06/05/2008 11:00PM

Impact-fee ruling yields more questions


ARLINGTON HEIGHTS, Ill. - The impact of Thursday's Illinois Supreme Court decision that could put $79 million in casino revenue in the hands of the state's racetracks and horsemen was still rippling through the industry Friday. And while no one doubts the cash infusion would represent a boon for the industry, it remains uncertain whether the money racing could receive will be a short-term fix or a long-term pipeline and how the money marked for purse increases will be distributed.

The state Supreme Court on Thursday overturned a circuit court ruling in favor of four northern Illinois casinos that had filed a lawsuit seeking to strike down legislation enacted in May 2006 that required the casinos to pay racing interests 3 percent of their adjusted gross receipts. The so-called impact fee was justified by the advent of dockside gambling on riverboats that once had been required to cruise, a change in the state's casino business that was said to have a deleterious affect on the racing industry.

The circuit court ruled last June that the law was unconstitutional, since it exempted five lesser-performing casinos from the fee, but the Supreme Court disagreed.

While the legislation went through the legal system, the four casinos paid money as required by the law into a fund that has swelled to nearly $80 million. The soonest that money could be moved into the state's horse racing fund is July 10, and the four casinos still have legal recourse.

The casinos have three weeks to ask the court to reconsider its unanimous decision, and an appeal also could be filed with the U.S. Supreme Court.

The original legislation came with a sunset clause and expired May 26, so the amount in the escrow fund established by the casinos is fixed for now. A bill passed the Illinois House of Representatives this spring would have extended the 3 percent impact fee indefinitely unless racetracks gained another source of state-supported revenue, such as slot-machine parlors, but that bill stalled in the Senate. Racing interests remain hopeful that the impact-fee legislation could be extended.

The Illinois Racing Board, which will administer the impact fees when, and if, they become available, has produced a rough outline of how the money would be distributed. About $47.4 million - 60 percent of the total - would be directed to purses, of which about $27 million would go to Thoroughbred racing, the rest to Standardbreds. The remaining 40 percent of the fund goes to racetrack operators: Fairmount Park would receive about $3.5 million, Hawthorne Racecourse about $9.2 million, and Arlington Park about $9.5 million. The legislation offers only general guidelines on how tracks could use the money.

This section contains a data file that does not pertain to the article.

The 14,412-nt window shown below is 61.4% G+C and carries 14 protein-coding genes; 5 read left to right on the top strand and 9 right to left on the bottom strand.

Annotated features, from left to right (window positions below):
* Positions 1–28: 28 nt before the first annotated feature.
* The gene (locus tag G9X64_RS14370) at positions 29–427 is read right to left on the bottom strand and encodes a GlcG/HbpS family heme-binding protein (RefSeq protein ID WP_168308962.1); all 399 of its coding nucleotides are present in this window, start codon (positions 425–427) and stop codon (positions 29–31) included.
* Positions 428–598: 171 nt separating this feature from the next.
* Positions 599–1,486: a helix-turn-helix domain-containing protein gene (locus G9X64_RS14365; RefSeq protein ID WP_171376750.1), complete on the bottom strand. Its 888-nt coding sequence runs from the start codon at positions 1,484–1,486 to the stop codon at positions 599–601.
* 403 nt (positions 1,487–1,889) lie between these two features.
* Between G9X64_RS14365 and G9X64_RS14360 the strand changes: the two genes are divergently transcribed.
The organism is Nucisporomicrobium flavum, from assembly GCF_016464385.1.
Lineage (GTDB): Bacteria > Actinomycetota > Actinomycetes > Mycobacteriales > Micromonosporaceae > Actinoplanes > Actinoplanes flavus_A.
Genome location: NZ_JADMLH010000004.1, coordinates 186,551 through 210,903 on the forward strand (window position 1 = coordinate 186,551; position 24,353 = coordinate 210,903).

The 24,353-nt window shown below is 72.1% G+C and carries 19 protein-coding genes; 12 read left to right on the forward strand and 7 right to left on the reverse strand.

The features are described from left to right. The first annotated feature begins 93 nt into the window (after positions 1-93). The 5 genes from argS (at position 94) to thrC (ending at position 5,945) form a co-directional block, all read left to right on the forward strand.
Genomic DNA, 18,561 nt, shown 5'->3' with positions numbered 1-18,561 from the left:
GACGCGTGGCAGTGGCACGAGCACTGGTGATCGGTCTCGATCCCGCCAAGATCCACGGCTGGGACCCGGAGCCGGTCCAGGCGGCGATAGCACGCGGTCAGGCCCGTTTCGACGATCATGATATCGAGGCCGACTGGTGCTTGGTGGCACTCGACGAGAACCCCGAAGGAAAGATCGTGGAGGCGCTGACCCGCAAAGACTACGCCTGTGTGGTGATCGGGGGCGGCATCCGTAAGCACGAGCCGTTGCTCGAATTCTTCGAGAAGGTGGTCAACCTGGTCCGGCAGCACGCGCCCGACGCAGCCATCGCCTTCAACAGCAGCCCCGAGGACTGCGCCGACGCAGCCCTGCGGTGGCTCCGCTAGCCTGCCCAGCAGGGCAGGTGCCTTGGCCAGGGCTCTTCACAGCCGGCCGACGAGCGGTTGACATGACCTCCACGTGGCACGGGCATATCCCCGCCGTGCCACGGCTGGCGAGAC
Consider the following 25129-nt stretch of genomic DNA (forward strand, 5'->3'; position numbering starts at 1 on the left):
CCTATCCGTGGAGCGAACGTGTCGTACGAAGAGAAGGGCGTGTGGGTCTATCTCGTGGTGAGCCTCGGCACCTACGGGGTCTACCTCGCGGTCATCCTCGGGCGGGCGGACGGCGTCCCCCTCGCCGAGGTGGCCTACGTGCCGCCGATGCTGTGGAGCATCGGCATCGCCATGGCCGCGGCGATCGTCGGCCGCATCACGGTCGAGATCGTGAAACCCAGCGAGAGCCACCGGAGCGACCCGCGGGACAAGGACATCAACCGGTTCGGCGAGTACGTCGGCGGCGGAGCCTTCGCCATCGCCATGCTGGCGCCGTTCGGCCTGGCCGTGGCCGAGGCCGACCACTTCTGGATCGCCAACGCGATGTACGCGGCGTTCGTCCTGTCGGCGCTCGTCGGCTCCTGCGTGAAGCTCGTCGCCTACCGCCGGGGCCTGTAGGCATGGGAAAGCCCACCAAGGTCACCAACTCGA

Roy Arnold, president of Arlington, said the track already has made unusually large capital investments the last two years.

"We've spent $17 million sort of on good faith in bringing the synthetic surface in and on other capital improvements," Arnold said.

Talks are ongoing concerning how impact-fee funds designated for purse improvements could be applied. Frank Kirby, president of the Illinois Horsemen's Association, said he didn't favor giving retroactive purse increases to races run during the time the casino money was held in escrow.

"I'd rather just be looking forward," Kirby said Thursday afternoon.

Kirby also said he hoped purses wouldn't be flooded by a lump-sum payment.

"I'd hope they'd take the money and spread it over two years," he said.

Cloudy's Knight eyes Stars and Stripes

While Kirby as president of the ITHA has found himself at the center of several demanding racing industry issues of late, Kirby the trainer watched his stable star Cloudy's Knight finally return to action last weekend at Churchill Downs. And while Cloudy's Knight finished a wide seventh of 10 in the $100,000 Opening Verse Stakes, Kirby seemed pleased enough by the comeback run.

"He came out of the race really good," Kirby said. "It looked to me like he needed a race."

The Opening Verse marked Cloudy's Knight's first race since he won the Grade 1 Canadian International last fall at Woodbine. That race came over 12 furlongs, and the one-mile Opening Verse was at a distance far shorter than Cloudy's Knight's best.

"The whole idea was to get a good race into him for the Stars and Stripes," Kirby said, referring to the 1 1/2-mile Arlington grass race on July 4.

Turning in a Polytrack breeze Wednesday at Arlington was another stakes-class, Kirby-trained grass horse, the 4-year-old filly Ciao. Ciao finished a troubled fifth when she made her 2008 debut in an overnight stakes race here May 17. Kirby said she was slated to start next weekend in the Mint Julep Stakes at Churchill.

"She really likes that turf course," Kirby said.

Allowance feature tough to figure

Good luck to handicappers puzzling through Sunday's featured ninth race, a second-level allowance carded for a mile on turf. The race drew 12 entries of all stripes, from Alabama Gold, a conditioned claimer earlier this year, to Cherokee Triangle, who competed in the Breeders' Cup Juvenile Turf last fall.

The tepid pick to capture the race is King A.J., winner of an entry-level Polytrack allowance sprint in his most recent start, but second to the good grass horse Corrupt in his only prior turf try.